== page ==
Maui News

Scholarship fundraiser in name of “Mother of Filipino Folk Dance on Maui”

Listen to this Article
3 minutes
Loading Audio... Article will play after ad...
Playing in :00

Aggie Cabebe, who is often referred to as the “Mother of Filipino Folk Dance on Maui,” is shown performing one of the dances. Aggie Cabebe traveled to Oʻahu multiple times to learn Filipino Folk Dance from Aurelia Viernes, an UH-Manoa exchange student who started the Filipiniana Dance Academy on Oʻahu. Credit: Cabebe family photos

“A Bayanihan Christmas” dinner event, set for Dec. 14, will help raise funds for a scholarship in the name of Aggie Cabebe, who is often referred to as the “Mother of Filipino Folk Dance on Maui.”

The fundraiser for the Aggie Cabebe Scholarship begins at 5 p.m. at the Binhi At Ani Filipino Community Center, for which Cabebe was the first president in 1985. The scholarship for graduating high school seniors is sponsored by the Cabebe family and Binhi At Ani.

Agrifina “Aggie” Cabebe led or had a hand in many iconic Filipino events, including co-chairing the first Barrio Fiesta and helping to modernizeing the Miss Maui Filipina Scholarship Pageant and serving as president ofn the Maui Filipino Community Council and as Vice President of the statewide United Filipino Council of Hawaiʻi. She also was a contributing member of the general community, volunteering for positions on the Maui County Status of Women and the Maui County Charter Commission.


But Cabebe is best known as the woman who brought traditional Filipino dance to Maui. It was a performance by Aurelia Viernes, an University of Hawaiʻi at Mānoa exchange student who started the Filipiniana Dance Academy on Oʻahu, in the 1950s that inspired her calling. 

She traveled to Honolulu to learn the dances from Viernes and then began introducing them on Maui. Cabebe started by teaching her children, Raymond and Marcia, then progressing to their friends, groups in school, churches and the community.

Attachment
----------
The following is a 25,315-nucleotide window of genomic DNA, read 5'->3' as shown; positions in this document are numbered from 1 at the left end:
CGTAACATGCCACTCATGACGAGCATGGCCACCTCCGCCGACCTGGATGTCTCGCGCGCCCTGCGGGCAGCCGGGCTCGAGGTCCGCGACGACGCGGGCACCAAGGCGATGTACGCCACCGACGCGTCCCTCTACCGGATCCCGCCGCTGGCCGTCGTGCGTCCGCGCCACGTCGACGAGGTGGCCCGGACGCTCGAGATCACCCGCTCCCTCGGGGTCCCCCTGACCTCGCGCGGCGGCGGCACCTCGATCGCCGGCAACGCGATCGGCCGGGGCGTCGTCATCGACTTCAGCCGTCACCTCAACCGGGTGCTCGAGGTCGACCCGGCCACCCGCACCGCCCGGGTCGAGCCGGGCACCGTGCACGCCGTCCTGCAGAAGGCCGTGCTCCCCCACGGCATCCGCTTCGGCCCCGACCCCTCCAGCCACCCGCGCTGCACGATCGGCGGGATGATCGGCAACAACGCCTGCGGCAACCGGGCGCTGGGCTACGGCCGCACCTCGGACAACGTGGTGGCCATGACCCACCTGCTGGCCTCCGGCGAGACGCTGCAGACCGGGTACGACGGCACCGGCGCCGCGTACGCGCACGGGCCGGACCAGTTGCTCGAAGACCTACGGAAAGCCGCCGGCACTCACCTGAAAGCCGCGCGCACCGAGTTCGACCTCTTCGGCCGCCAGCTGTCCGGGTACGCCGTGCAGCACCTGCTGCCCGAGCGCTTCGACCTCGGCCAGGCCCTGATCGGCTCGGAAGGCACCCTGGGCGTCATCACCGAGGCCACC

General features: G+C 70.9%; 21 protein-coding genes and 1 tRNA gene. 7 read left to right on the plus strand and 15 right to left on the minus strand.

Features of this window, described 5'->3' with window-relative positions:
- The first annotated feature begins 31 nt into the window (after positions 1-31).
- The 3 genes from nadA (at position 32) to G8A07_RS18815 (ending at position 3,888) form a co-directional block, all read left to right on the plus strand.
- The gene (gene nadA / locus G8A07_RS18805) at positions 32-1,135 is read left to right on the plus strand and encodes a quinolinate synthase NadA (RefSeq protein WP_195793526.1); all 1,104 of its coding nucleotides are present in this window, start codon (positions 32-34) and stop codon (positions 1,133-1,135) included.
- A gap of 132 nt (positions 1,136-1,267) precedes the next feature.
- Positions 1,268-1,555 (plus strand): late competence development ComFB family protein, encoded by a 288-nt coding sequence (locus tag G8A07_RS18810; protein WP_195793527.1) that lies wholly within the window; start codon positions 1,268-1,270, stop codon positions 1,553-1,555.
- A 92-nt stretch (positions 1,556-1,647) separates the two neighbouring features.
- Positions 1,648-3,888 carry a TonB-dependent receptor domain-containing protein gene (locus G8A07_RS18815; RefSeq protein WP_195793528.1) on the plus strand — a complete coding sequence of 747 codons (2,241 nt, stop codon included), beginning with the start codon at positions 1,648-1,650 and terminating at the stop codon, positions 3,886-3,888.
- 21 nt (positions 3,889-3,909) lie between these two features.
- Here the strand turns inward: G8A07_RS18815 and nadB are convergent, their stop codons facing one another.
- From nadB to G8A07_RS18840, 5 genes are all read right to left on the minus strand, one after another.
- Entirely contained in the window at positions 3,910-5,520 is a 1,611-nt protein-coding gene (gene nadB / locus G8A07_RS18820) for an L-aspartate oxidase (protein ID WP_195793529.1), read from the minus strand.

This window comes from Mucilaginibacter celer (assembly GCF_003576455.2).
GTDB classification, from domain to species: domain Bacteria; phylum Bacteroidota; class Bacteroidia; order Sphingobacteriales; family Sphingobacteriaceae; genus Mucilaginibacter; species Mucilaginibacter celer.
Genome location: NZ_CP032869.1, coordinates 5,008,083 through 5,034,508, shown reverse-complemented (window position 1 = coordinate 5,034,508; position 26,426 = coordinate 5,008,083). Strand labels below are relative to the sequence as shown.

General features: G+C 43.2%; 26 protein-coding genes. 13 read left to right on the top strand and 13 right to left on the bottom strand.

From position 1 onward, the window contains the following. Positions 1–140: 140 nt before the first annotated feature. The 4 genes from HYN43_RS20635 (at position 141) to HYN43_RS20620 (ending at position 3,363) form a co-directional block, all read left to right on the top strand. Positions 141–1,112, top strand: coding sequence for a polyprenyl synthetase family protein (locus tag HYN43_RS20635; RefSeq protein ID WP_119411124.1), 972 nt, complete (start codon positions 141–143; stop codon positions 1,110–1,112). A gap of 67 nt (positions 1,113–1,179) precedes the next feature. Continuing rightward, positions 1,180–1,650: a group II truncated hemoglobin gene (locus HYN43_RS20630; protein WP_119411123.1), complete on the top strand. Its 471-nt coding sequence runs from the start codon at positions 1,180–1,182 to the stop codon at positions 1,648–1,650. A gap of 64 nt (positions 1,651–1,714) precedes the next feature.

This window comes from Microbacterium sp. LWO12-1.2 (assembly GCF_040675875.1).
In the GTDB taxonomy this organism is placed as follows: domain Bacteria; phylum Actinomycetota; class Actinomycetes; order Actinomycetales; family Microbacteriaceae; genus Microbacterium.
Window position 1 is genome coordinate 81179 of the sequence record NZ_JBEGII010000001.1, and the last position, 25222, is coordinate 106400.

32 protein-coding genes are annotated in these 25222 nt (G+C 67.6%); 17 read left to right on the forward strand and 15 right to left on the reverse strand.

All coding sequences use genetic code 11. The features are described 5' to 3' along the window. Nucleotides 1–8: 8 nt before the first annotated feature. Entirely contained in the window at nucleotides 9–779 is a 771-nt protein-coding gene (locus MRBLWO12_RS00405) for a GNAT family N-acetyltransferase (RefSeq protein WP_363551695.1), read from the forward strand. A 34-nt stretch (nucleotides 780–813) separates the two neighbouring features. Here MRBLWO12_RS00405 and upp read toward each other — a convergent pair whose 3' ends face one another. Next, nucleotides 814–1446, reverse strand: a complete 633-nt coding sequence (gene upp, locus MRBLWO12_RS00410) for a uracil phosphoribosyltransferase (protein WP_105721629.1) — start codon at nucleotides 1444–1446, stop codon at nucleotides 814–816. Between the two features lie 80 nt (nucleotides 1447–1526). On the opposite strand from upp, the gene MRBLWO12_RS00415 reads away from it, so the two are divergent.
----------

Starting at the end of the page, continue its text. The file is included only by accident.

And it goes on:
Eventually, Cabebe formed the Maui Saniatas, who began performing at the old Maui Palms and Maui Beach Hotels. 


“She paid meticulous attention to detail to make sure everything, like costumes, music, dance moves, meanings were culturally authentic,” said Raymond Cabebe in an interview in the Fil-Am Voice. “This was not just for the dance as you witnessed it but to pass on to future generations of Filipinos.”

“We are honored Binhi at Ani will be able to perpetuate her name and her commitment to Maui’s Filipino community,” said Melen Agcolicol, president of Binhi at Ani.  “She was definitely a trailblazer in so many ways and we have been blessed by her leadership.”

“She set forth the foundation for Filipino dance on Maui,” said Marcia Cabebe Paranada.  “This scholarship will push our art and culture even further.”


Born in Pāʻia, Cabebe lost her parents at a young age and lived with relatives in Corn Mill Camp and Hāliʻimaile. She attended Makawao Elementary and Maui High Schools and worked at Maui Pineapple Co. for 43 years before retiring.

She died on Dec. 14, 2020, at the age of 92.

Seats are limited for the fundraising event with table sponsorships of 10 at $500 and individual seats at $30. Donations to the scholarship fund also are accepted.

For more information or to purchase a sponsorship or seat, contact Event Chairpersonman Alfredo Evangelista by phone at 808-242-8100 or email at [email protected].


Sponsored Content

Subscribe to our Newsletter

Stay in-the-know with daily or weekly
headlines delivered straight to your inbox.


This comments section is a public community forum for the purpose of free expression. Although Maui Now encourages respectful communication only, some content may be considered offensive. Please view at your own discretion. View Comments